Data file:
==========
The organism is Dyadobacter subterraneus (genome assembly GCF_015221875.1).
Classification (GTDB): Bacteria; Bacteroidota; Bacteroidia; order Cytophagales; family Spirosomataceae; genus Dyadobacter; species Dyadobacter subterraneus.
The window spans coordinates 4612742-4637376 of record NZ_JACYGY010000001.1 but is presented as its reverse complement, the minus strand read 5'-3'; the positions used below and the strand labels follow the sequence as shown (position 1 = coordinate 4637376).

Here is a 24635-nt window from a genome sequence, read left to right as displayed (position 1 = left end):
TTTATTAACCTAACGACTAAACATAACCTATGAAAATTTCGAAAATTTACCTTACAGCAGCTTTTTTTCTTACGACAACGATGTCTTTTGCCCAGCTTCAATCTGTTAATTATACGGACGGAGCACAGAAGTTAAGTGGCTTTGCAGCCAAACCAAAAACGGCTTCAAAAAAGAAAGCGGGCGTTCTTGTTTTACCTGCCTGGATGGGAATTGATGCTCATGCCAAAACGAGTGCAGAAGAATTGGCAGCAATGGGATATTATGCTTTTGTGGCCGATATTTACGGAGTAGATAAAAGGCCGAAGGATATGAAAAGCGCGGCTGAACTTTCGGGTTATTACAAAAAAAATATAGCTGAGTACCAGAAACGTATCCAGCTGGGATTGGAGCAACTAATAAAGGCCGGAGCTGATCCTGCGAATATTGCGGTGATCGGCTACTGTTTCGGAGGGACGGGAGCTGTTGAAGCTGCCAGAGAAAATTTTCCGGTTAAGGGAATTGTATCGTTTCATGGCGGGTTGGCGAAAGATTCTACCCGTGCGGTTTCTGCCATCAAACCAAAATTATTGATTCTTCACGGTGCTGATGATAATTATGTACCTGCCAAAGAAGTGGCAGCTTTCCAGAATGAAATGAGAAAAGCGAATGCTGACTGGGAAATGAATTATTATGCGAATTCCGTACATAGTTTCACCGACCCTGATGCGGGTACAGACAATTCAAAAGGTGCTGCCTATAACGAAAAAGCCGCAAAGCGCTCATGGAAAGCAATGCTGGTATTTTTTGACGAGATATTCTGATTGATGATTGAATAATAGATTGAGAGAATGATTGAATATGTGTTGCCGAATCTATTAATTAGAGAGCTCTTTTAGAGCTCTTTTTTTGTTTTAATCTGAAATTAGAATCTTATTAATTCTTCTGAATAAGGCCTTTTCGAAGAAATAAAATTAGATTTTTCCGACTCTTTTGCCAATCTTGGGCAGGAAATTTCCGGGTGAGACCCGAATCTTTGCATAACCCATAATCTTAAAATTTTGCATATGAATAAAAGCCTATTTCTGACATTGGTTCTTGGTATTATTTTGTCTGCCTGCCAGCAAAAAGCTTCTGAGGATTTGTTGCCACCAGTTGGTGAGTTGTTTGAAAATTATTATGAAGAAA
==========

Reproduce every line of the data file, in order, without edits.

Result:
The organism is Dyadobacter subterraneus (genome assembly GCF_015221875.1).
Classification (GTDB): Bacteria; Bacteroidota; Bacteroidia; order Cytophagales; family Spirosomataceae; genus Dyadobacter; species Dyadobacter subterraneus.
The window spans coordinates 4612742-4637376 of record NZ_JACYGY010000001.1 but is presented as its reverse complement, the minus strand read 5'-3'; the positions used below and the strand labels follow the sequence as shown (position 1 = coordinate 4637376).

Here is a 24635-nt window from a genome sequence, read left to right as displayed (position 1 = left end):
TTTATTAACCTAACGACTAAACATAACCTATGAAAATTTCGAAAATTTACCTTACAGCAGCTTTTTTTCTTACGACAACGATGTCTTTTGCCCAGCTTCAATCTGTTAATTATACGGACGGAGCACAGAAGTTAAGTGGCTTTGCAGCCAAACCAAAAACGGCTTCAAAAAAGAAAGCGGGCGTTCTTGTTTTACCTGCCTGGATGGGAATTGATGCTCATGCCAAAACGAGTGCAGAAGAATTGGCAGCAATGGGATATTATGCTTTTGTGGCCGATATTTACGGAGTAGATAAAAGGCCGAAGGATATGAAAAGCGCGGCTGAACTTTCGGGTTATTACAAAAAAAATATAGCTGAGTACCAGAAACGTATCCAGCTGGGATTGGAGCAACTAATAAAGGCCGGAGCTGATCCTGCGAATATTGCGGTGATCGGCTACTGTTTCGGAGGGACGGGAGCTGTTGAAGCTGCCAGAGAAAATTTTCCGGTTAAGGGAATTGTATCGTTTCATGGCGGGTTGGCGAAAGATTCTACCCGTGCGGTTTCTGCCATCAAACCAAAATTATTGATTCTTCACGGTGCTGATGATAATTATGTACCTGCCAAAGAAGTGGCAGCTTTCCAGAATGAAATGAGAAAAGCGAATGCTGACTGGGAAATGAATTATTATGCGAATTCCGTACATAGTTTCACCGACCCTGATGCGGGTACAGACAATTCAAAAGGTGCTGCCTATAACGAAAAAGCCGCAAAGCGCTCATGGAAAGCAATGCTGGTATTTTTTGACGAGATATTCTGATTGATGATTGAATAATAGATTGAGAGAATGATTGAATATGTGTTGCCGAATCTATTAATTAGAGAGCTCTTTTAGAGCTCTTTTTTTGTTTTAATCTGAAATTAGAATCTTATTAATTCTTCTGAATAAGGCCTTTTCGAAGAAATAAAATTAGATTTTTCCGACTCTTTTGCCAATCTTGGGCAGGAAATTTCCGGGTGAGACCCGAATCTTTGCATAACCCATAATCTTAAAATTTTGCATATGAATAAAAGCCTATTTCTGACATTGGTTCTTGGTATTATTTTGTCTGCCTGCCAGCAAAAAGCTTCTGAGGATTTGTTGCCACCAGTTGGTGAGTTGTTTGAAAATTATTATGAAGAAA